Thankfully, it was the exact opposite of those questions. BATMAN: ARKHAM ASYLUM is a tight experience, with game design that sticks stringently to its goals. There is no Batmobile driving sequence. There are no Quick Time Events. There is no co-op. There is no multiplayer. There is no big Gotham city open-world where you do side-quests to pad out more hours. Rocksteady was confident in its single-player campaign, to not have to add any obvious filler.

That's major confidence from a fairly unknown developer studio.


So, what should a Batman game be? A platformer? A brawler? A detective game? Or, be like other clever developers, and dip into all those genres? Not many games combine different gameplay genres, or when they do, they're bloated. There's been only one game that I remember that did it well, which was BEYOND GOOD AND EVIL. Most games just rely on what they're good at, and stick to that. I think it's called the "if it's not borken, don't fix it" paradigm that has led to the most generic games ever.

BATMAN: AA isn't that. The developers put excellent gameplay that defines every aspect of the character. Due to this, everything about the game feels fresh. From the insanely refreshing and satisfying freeflow combat system (Batman's the best at martial arts, and it shows) to the exploration of the world with your grappling hook (he's gotta perch like a bat, too) and other geekgasm gadgets (no Bat credit card), you know you're playing a Batman game.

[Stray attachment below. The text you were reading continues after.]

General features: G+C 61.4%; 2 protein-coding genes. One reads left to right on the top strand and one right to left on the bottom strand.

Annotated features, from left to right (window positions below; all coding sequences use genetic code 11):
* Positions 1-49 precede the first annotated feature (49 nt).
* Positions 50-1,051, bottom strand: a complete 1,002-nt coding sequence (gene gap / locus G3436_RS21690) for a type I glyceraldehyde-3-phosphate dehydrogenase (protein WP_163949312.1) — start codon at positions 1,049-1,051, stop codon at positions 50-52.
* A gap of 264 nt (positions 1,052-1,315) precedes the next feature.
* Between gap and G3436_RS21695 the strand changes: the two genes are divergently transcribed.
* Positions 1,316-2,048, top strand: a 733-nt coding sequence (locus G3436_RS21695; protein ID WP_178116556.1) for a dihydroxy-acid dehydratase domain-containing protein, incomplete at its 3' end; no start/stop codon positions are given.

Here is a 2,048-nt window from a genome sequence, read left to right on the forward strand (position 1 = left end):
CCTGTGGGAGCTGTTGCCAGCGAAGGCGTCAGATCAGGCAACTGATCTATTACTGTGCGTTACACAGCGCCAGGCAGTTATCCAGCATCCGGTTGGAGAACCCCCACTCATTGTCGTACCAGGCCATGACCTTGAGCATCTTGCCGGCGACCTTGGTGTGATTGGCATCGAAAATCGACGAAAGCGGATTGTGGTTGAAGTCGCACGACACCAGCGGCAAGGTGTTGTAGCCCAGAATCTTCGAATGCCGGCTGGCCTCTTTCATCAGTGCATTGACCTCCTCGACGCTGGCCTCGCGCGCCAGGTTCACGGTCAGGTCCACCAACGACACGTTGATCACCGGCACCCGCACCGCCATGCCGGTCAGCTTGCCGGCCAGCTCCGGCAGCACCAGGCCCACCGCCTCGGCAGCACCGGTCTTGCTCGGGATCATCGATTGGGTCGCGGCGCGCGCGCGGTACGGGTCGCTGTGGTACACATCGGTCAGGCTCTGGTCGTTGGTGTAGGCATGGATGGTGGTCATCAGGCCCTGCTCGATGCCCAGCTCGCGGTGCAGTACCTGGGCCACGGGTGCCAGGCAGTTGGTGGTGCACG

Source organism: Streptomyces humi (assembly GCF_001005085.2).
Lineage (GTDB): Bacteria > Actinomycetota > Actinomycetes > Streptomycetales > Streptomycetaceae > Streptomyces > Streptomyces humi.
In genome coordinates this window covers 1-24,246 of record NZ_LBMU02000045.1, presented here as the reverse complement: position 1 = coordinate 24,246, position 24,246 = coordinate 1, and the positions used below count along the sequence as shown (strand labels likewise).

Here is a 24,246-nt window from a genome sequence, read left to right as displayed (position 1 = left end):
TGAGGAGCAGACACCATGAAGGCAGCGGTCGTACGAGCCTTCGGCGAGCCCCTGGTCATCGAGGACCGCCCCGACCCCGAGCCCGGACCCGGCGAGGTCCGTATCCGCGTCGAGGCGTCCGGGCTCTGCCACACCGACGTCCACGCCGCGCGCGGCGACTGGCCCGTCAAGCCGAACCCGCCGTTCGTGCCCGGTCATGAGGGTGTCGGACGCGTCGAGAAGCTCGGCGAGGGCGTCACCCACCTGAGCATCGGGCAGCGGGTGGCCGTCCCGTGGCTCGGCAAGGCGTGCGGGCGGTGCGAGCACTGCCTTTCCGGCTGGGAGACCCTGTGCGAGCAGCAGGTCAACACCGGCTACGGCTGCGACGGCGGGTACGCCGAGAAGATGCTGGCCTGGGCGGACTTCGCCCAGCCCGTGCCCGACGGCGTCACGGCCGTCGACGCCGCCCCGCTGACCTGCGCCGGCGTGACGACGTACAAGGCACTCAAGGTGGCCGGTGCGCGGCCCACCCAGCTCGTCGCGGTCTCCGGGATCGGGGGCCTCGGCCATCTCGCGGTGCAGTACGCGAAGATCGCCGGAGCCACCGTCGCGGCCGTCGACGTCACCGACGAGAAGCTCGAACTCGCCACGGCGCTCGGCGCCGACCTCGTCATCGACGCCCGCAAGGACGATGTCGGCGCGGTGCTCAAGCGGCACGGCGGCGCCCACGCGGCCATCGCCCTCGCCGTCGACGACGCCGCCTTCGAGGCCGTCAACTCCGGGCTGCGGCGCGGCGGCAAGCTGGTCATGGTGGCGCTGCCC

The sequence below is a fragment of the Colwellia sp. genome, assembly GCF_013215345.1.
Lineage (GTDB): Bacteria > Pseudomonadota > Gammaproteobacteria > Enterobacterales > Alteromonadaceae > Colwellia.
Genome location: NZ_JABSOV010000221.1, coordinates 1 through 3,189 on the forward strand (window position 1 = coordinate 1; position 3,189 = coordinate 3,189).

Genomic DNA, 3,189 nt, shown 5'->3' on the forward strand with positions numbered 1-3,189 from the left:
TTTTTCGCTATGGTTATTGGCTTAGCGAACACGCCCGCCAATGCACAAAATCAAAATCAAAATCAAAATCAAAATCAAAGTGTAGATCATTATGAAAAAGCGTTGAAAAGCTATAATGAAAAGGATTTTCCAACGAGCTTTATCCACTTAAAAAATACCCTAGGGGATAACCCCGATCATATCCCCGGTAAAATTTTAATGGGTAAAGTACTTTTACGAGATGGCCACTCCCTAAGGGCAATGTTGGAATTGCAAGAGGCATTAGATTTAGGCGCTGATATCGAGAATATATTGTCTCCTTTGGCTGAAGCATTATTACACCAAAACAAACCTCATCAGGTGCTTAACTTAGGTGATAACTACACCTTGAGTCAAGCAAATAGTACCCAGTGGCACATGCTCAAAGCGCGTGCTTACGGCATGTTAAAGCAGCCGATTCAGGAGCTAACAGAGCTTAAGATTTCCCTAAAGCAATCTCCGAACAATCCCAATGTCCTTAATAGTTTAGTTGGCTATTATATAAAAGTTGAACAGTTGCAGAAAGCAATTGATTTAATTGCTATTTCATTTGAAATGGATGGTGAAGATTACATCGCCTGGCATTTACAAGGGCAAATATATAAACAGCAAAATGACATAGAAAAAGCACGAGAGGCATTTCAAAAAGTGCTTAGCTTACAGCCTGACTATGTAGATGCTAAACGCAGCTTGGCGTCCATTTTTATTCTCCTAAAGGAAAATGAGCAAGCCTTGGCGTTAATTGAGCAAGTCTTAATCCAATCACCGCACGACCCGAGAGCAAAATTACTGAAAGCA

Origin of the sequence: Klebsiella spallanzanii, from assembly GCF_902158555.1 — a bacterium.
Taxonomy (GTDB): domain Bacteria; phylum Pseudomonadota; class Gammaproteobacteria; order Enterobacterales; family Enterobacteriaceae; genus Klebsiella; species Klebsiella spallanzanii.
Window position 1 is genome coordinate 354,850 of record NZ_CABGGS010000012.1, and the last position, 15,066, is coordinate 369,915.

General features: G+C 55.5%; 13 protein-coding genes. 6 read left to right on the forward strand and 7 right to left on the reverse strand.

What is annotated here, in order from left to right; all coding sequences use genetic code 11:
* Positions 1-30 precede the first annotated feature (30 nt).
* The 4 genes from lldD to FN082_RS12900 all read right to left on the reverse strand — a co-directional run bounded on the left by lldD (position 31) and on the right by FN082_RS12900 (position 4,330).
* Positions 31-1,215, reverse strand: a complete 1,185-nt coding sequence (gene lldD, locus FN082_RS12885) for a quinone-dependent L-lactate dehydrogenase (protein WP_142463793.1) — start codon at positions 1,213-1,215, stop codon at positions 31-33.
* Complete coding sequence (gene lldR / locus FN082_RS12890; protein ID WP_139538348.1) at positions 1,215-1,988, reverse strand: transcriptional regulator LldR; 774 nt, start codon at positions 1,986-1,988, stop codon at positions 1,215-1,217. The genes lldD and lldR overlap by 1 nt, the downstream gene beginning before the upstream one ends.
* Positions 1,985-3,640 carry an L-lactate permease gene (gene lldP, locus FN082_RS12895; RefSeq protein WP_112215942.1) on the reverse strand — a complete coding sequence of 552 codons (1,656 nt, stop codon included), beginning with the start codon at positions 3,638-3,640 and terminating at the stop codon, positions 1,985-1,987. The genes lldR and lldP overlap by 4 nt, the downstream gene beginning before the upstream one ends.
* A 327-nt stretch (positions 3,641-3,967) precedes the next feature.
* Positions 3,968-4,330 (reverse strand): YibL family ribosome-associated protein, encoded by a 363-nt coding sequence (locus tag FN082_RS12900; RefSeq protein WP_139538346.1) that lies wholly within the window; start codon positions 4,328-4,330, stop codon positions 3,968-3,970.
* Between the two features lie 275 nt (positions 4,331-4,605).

The Batman combat is just genius. Instead of combo mashing, every single face button is a tactic. Little input = big output. You must be an economical businessman with your button presses, especially when it comes to the Combat Challenges. Is it the only game where there isn't a single-button-mashing combo? The variety of moves leads into the animations, with some of the most beautiful mo-cap work I've witnessed from a protagonist. Animations never get old, because they hardly ever repeat. They're dynamic. This again is a huge achievement, to not have "animation fatigue" even in this HD era of having hundreds of animation cycles.

Stealth gameplay could've been screwed up so bad. How many good stealth staple games are there really? I have to give props to Rocksteady for making the most universally simple and elegant stealth system that anyone can pick up. This is the new wave of aggressive stealth. The artificial intelligence is great, which allows you for sandbox SPLINTER CELL-like gameplay where you're toying around with the enemies, and then snapping up the last enemy who's peeing his pants. When you're on a gargoyle, you feel so Batman it's creepy. SPLINTER CELL CONVICTION is also going along this new wave of aggressive stealth (which is resonating a lot more with people who've always wanted to try these games), so let's see what grandpa Sam can muster up. Wait-and-pounce stealth is dead.